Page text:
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He directed the X-Ray and Electron Optics Lab at MIT and served as President of the Electron Probe Analysis Society of America. An avid sailor, he sailed “Op-Tiki,” a 36-foot Cheoy Lee ketch, around the world with his son Rob.

As a visiting lecturer, Larry made the CALPHAD method accessible to MIT students, helping them with classsroom and research projects and offering tutorials in ThermoCalc. CALPHAD is now regarded by some as a foundation to the Materials Genome project. CALPHAD is organizing a memorial scholarship in his name. Our condolences to his wife Sandra and to his many friends world-wide.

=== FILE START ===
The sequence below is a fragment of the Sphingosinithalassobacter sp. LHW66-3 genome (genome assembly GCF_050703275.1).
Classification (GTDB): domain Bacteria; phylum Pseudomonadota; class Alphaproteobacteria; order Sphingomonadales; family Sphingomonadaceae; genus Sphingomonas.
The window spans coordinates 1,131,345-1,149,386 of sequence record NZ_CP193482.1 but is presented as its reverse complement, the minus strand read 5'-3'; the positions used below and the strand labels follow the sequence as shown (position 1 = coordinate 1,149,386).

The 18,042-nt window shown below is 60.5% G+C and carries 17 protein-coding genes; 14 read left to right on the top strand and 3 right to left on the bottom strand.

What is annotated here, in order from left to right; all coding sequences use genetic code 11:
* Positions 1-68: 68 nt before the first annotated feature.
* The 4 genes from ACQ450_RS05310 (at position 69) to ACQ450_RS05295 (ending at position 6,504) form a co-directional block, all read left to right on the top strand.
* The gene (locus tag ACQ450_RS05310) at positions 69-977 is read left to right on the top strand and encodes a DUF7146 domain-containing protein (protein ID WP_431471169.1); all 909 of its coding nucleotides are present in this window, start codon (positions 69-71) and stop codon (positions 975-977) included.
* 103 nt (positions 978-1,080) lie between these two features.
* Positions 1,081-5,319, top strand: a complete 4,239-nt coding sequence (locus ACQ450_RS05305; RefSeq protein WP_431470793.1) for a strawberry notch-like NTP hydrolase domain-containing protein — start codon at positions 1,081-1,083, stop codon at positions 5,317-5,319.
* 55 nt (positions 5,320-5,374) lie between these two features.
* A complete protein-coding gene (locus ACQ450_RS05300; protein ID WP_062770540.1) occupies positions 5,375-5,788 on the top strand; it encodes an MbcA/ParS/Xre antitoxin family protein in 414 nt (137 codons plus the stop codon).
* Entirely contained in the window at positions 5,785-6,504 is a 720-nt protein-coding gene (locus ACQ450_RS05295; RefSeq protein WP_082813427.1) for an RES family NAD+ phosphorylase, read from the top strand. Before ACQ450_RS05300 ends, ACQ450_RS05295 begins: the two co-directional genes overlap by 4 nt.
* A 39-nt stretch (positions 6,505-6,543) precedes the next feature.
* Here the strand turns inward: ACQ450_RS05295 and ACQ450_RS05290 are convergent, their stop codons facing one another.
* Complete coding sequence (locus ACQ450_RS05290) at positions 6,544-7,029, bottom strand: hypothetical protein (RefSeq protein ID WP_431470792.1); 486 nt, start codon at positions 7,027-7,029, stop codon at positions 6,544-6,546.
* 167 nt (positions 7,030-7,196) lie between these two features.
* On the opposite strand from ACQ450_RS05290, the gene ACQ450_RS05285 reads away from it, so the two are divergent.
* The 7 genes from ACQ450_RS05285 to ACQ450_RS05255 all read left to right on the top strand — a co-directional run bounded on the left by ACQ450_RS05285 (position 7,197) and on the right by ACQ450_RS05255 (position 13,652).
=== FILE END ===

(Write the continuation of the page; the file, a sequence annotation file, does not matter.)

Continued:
Donors Omar S. Abdul-Hamid PhD ’93 Paul H. Adler SM ’81* Yoshihiko Aihara SM ’92 Ariya Akthakul SM ’98, PhD ’03* Adrian E. Albrethsen PhD ’63 Benjamin C. Allen SM ’54, ScD ’57* Samuel M. Allen SM ’71, PhD ’75* Carl J. Altstetter ScD ’58 Linda J. Anthony SM ’76, PhD ’80* Frank F. Aplan ScD ’57 Rand S. April Arthur H. Aronson ’58* Chester L. Balestra ’66, ScD ’71* Simon C. Bellemare PhD ’06 Sreekar Bhaviripudi PhD ’07 Kenneth J. Bialkin John E. Blendell SM ’76, ScD ’79 David F. Bliss SM ’81 Gabriel Bochi PhD ’95 Valerie Jordan Booden ’95* J. Robert Booth ScD ’72* H. Kent Bowen PhD ’71* Brittany Boyd Tracy Barnum Braun ScD ’74 Ignatius L. Britto PhD ’82 Harold D. Brody ’60, SM ’61, ScD ’65 Katharine T. Brody S. ’60 ’91 William E. Brower, Jr. PhD ’69* Caryl B. Brown SM ’95* Paul E. Brown ’56, SM ’57, ScD ’61* Susan Ipri Brown SM ’95* Relva C. Buchanan ScD ’64 Leonard J. Buckley SM ’81, PhD ’86 Camille and Henry Dreyfus Foundation* John C. Campbell SM ’57* Gary M. Carinci PhD ’89 Douglas J. Carlson ScD ’89* Bonny J. Schwenke Carmicino ’86* Susan L. Carvey Julius Chang ’81, SM ’82, PhD ’89 Andrew Chen SM ’91, PhD ’95* Katherine C. Chen PhD ’96* Patty P. Chen ’03, MNG ’04 Jeremy Cheng ’01* June F. Cheng ’99, SM ’00 Chung-Yi Chiang PhD ’08 Brymer H. Chin ’74* Grace Chin